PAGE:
and guess who they have to thank for all of this happiness ? The leader that ran Eastman Kodak into the ground - Antonio Perez !!
I've only used Kodak film. Nothing else. After reading the reorganization filing, I've concluded it's over for Kodak film. No hoarding for me however. Going to get to work recalibrating everything for Ilford films. That's the bright side for me: there is an alternative. I do hope I'm wrong, but will be prepared if I'm right.
No matter what happens, the US retirees are not totally screwed. Their pensions are insured by the Pension Benefit Guaranty Corporation, an arm of the US Department of Labor. But if Kodak defaults on the pensions, there's a cap on the annual payment per retiree from PBGC at around $50000. Also, they surely won't get the same very generous medical benefits. (Kodak long used generous benefits for employees and retirees to avoid unionization of their workforce.)
From reading the filing -- we may see some noticeable increases in film prices. Kodak has been mostly "eating" the trebling of silver prices since 2008, because the economy is "too bad" to raise film prices. Ilford, on the other hand, is passing silver prices through. Kodak needs to stop doing this, quit worrying about market share with Fuji.
Film is 26% of revenues. But probably most of the net income (profit). Film sales have fallen 40% since 2008, probably more due to the digitization of Hollywood than what still photographers are and aren't buying.
My bet is Apple buys the patent portfolio, to screw the Google/Android phone makers. That's a hot rivalry at the moment, the patent lawsuits are hot and heavy.
Let's keep the discussion to manufacturing, banking is a whole other ball game
Originally Posted by Moopheus
I've just placed an order that should give me enough Kodak film to last two years at my, modest, rate of consumption. The reason is partly so I can relax a bit whilst waiting to see what happens, but more directly because my supplier, 7dayshop, will lose a VAT advantage in supplying to the UK when new regulations come into effect in April 2012, causing the price to rise 20%.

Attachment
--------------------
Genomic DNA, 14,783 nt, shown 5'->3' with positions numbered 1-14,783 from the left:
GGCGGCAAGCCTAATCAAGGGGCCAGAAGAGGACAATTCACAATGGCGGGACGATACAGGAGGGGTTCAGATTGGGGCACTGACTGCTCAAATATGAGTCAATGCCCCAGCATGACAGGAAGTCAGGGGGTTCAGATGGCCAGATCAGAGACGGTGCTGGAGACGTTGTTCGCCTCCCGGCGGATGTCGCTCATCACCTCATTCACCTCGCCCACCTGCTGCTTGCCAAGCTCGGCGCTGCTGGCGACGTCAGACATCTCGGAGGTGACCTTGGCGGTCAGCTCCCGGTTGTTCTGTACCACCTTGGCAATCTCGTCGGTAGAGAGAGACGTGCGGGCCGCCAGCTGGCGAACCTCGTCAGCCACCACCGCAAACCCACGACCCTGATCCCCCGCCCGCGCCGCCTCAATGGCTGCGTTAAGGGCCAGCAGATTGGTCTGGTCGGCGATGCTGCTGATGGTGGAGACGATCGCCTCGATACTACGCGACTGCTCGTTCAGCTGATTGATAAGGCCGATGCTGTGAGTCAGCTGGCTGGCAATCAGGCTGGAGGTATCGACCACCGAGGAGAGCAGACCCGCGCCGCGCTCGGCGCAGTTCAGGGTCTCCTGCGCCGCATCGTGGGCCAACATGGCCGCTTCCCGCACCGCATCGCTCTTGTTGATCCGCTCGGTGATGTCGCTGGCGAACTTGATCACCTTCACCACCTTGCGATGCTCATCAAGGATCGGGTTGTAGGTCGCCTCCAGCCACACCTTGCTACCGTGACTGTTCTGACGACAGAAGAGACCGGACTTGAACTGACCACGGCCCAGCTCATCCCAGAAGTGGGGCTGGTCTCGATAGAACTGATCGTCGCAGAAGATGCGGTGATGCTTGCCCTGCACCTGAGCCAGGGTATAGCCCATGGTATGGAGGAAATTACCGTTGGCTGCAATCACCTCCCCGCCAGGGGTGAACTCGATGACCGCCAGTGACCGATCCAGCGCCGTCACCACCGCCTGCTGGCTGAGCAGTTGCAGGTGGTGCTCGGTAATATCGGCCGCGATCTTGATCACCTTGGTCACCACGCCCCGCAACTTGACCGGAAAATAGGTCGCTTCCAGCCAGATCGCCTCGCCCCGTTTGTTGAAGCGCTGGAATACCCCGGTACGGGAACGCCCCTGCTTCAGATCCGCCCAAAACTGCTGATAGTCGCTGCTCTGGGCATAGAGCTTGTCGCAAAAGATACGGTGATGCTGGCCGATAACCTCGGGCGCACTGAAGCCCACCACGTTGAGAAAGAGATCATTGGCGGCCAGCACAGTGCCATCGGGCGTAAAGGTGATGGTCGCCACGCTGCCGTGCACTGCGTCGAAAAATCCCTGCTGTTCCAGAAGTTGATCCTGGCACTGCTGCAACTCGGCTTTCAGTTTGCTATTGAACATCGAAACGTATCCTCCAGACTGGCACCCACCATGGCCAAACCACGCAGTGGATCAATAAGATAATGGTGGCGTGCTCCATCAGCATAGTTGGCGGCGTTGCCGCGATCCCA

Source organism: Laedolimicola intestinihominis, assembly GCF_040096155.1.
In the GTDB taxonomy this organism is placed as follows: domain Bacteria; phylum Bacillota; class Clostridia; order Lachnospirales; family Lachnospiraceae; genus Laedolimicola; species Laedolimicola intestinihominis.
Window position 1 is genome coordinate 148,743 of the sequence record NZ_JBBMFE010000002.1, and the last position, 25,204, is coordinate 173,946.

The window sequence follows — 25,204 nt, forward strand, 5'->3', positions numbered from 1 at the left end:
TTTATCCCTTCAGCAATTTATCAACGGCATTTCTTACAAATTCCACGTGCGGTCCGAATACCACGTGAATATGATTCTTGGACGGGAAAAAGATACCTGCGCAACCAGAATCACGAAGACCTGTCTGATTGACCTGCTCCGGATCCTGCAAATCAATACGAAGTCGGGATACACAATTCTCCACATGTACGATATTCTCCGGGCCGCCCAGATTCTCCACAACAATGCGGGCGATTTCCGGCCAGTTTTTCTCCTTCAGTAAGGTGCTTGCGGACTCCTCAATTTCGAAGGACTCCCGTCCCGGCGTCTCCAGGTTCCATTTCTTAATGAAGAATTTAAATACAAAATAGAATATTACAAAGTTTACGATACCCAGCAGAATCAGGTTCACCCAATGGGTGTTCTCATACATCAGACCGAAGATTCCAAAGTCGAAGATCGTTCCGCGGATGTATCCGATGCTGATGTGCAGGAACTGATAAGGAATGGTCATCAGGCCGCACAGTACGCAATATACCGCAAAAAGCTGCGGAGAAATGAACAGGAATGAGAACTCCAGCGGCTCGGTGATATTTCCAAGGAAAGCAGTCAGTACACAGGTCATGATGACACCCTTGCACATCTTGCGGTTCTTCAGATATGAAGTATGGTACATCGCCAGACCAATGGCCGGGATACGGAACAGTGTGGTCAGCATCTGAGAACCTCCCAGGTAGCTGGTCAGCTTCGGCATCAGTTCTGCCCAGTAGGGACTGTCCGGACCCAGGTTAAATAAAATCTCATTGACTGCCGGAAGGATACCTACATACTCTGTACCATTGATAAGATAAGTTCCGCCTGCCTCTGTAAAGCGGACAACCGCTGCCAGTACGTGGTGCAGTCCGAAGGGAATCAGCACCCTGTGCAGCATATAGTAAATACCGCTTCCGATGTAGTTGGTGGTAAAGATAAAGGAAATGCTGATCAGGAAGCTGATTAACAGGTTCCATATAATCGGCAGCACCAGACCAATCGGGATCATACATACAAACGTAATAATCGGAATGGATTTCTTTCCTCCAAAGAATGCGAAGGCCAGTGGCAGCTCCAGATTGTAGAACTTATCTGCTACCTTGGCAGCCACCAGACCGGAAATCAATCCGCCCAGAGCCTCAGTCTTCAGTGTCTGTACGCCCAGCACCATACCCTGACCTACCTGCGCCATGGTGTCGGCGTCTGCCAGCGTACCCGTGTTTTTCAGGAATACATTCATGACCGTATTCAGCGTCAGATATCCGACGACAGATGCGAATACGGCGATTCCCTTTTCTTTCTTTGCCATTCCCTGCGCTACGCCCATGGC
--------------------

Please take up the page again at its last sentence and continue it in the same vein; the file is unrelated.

I know there's still Fuji, but I'd only just decided to switch from Fuji to Portra for my colour neg needs, and to standardise on T-Max for mono.
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A four-day bender! I like that.
Originally Posted by Toffle
I'm as ignorant as most as to how all of this is going to shake out but I think it's safe to assume there will be fewer choices to be had and that some of us will loose tools we have come to love. I have no answer for that except to learn the new (for some), remaining tools, so they can keep on remaining. This morning when I heard the Kodak story on NPR I jumped out of bed, sat down at the computer and hit Freestyle for another 100 rolls. Rational? Hell no. I'm always amazed at capitalists's ability to make money at something; no matter how small or esoteric a market. But, as you already know, if it looks like you have to say good bye it might as well be a party.
Just found the interview/case study, there is Harvard Businuess Review case study from 1998 titled The Power of Virtual Intergration: An Interview with Dell Computer's Michael Dell
Originally Posted by zsas
I believe the Fortune article above is pitching a strategy, the writer calls "Convergences" that was termed in 98 as Virtual Integration in the Harvard case study.
I think Perez et al knew about the term back then too...
Fortune writer makes it sound all too easy...
Last edited by zsas; 01-19-2012 at 10:21 AM. Click to view previous post history.
Reason: Fix article name
Should be sick fun to watch stocks clear and wait for stuff to show up on eBay.
Originally Posted by EASmithV
Originally Posted by 2F/2F
NPR reported this morning that Kodak's plan for restructuring is to sell patents and gear up as a main focus of being a printing and ink company.
Sigh. That's what they've been trying to do for a decade.
Originally Posted by JMC1969
"Often moments come looking for us". - Robert Frank
"Make good art!" - Neil Gaiman
"...the heart and mind are the true lens of the camera". - Yousuf Karsh